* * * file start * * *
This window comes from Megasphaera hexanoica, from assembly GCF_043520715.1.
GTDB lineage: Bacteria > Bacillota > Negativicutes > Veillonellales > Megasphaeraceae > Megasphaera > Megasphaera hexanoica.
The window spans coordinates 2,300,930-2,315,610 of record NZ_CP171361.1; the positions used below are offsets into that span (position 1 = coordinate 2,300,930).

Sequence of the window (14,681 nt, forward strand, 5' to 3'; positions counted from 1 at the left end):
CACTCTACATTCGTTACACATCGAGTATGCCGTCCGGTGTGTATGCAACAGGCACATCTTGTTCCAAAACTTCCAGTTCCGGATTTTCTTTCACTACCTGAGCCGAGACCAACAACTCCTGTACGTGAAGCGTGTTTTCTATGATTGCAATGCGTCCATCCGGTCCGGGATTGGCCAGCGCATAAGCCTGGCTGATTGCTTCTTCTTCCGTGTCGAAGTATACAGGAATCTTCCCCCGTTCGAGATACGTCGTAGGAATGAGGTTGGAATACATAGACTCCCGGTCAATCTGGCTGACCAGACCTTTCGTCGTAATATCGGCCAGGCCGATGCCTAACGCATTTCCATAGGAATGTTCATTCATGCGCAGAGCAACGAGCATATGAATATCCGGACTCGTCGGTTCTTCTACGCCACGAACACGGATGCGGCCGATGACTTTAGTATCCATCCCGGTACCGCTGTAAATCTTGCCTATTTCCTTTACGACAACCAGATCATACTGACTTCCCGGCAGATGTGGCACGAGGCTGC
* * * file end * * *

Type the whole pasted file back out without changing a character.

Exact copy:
This window comes from Megasphaera hexanoica, from assembly GCF_043520715.1.
GTDB lineage: Bacteria > Bacillota > Negativicutes > Veillonellales > Megasphaeraceae > Megasphaera > Megasphaera hexanoica.
The window spans coordinates 2,300,930-2,315,610 of record NZ_CP171361.1; the positions used below are offsets into that span (position 1 = coordinate 2,300,930).

Sequence of the window (14,681 nt, forward strand, 5' to 3'; positions counted from 1 at the left end):
CACTCTACATTCGTTACACATCGAGTATGCCGTCCGGTGTGTATGCAACAGGCACATCTTGTTCCAAAACTTCCAGTTCCGGATTTTCTTTCACTACCTGAGCCGAGACCAACAACTCCTGTACGTGAAGCGTGTTTTCTATGATTGCAATGCGTCCATCCGGTCCGGGATTGGCCAGCGCATAAGCCTGGCTGATTGCTTCTTCTTCCGTGTCGAAGTATACAGGAATCTTCCCCCGTTCGAGATACGTCGTAGGAATGAGGTTGGAATACATAGACTCCCGGTCAATCTGGCTGACCAGACCTTTCGTCGTAATATCGGCCAGGCCGATGCCTAACGCATTTCCATAGGAATGTTCATTCATGCGCAGAGCAACGAGCATATGAATATCCGGACTCGTCGGTTCTTCTACGCCACGAACACGGATGCGGCCGATGACTTTAGTATCCATCCCGGTACCGCTGTAAATCTTGCCTATTTCCTTTACGACAACCAGATCATACTGACTTCCCGGCAGATGTGGCACGAGGCTGC